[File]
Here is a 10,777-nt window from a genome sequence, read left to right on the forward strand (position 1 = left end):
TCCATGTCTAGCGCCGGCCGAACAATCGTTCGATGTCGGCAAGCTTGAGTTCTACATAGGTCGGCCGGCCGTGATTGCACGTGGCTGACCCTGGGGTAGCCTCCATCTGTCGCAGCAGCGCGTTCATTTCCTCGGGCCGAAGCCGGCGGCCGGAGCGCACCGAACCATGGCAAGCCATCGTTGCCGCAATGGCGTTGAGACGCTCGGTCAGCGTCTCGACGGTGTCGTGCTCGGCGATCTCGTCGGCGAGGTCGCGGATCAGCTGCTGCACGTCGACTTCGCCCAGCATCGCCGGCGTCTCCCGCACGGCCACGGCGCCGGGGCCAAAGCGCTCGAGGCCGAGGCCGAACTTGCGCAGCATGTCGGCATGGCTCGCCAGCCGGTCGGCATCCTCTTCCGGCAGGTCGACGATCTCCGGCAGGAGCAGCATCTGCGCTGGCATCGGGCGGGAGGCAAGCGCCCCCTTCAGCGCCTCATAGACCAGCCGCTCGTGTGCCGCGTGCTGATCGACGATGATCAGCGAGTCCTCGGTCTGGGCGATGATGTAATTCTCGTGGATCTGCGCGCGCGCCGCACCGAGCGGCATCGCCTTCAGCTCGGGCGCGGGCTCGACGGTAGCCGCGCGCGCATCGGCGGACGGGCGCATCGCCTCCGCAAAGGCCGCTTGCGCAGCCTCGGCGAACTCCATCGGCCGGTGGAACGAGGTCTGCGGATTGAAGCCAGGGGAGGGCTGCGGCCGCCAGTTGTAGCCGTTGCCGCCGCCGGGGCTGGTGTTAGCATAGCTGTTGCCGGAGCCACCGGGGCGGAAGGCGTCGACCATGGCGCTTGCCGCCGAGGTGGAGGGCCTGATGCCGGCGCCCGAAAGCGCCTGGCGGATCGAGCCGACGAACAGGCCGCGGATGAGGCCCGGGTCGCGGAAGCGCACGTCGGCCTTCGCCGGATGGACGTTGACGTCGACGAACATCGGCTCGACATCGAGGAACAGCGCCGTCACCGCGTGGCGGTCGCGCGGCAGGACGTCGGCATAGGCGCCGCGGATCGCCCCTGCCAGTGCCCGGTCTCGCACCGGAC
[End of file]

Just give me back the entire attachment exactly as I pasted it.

Here is a 10,777-nt window from a genome sequence, read left to right on the forward strand (position 1 = left end):
TCCATGTCTAGCGCCGGCCGAACAATCGTTCGATGTCGGCAAGCTTGAGTTCTACATAGGTCGGCCGGCCGTGATTGCACGTGGCTGACCCTGGGGTAGCCTCCATCTGTCGCAGCAGCGCGTTCATTTCCTCGGGCCGAAGCCGGCGGCCGGAGCGCACCGAACCATGGCAAGCCATCGTTGCCGCAATGGCGTTGAGACGCTCGGTCAGCGTCTCGACGGTGTCGTGCTCGGCGATCTCGTCGGCGAGGTCGCGGATCAGCTGCTGCACGTCGACTTCGCCCAGCATCGCCGGCGTCTCCCGCACGGCCACGGCGCCGGGGCCAAAGCGCTCGAGGCCGAGGCCGAACTTGCGCAGCATGTCGGCATGGCTCGCCAGCCGGTCGGCATCCTCTTCCGGCAGGTCGACGATCTCCGGCAGGAGCAGCATCTGCGCTGGCATCGGGCGGGAGGCAAGCGCCCCCTTCAGCGCCTCATAGACCAGCCGCTCGTGTGCCGCGTGCTGATCGACGATGATCAGCGAGTCCTCGGTCTGGGCGATGATGTAATTCTCGTGGATCTGCGCGCGCGCCGCACCGAGCGGCATCGCCTTCAGCTCGGGCGCGGGCTCGACGGTAGCCGCGCGCGCATCGGCGGACGGGCGCATCGCCTCCGCAAAGGCCGCTTGCGCAGCCTCGGCGAACTCCATCGGCCGGTGGAACGAGGTCTGCGGATTGAAGCCAGGGGAGGGCTGCGGCCGCCAGTTGTAGCCGTTGCCGCCGCCGGGGCTGGTGTTAGCATAGCTGTTGCCGGAGCCACCGGGGCGGAAGGCGTCGACCATGGCGCTTGCCGCCGAGGTGGAGGGCCTGATGCCGGCGCCCGAAAGCGCCTGGCGGATCGAGCCGACGAACAGGCCGCGGATGAGGCCCGGGTCGCGGAAGCGCACGTCGGCCTTCGCCGGATGGACGTTGACGTCGACGAACATCGGCTCGACATCGAGGAACAGCGCCGTCACCGCGTGGCGGTCGCGCGGCAGGACGTCGGCATAGGCGCCGCGGATCGCCCCTGCCAGTGCCCGGTCTCGCACCGGAC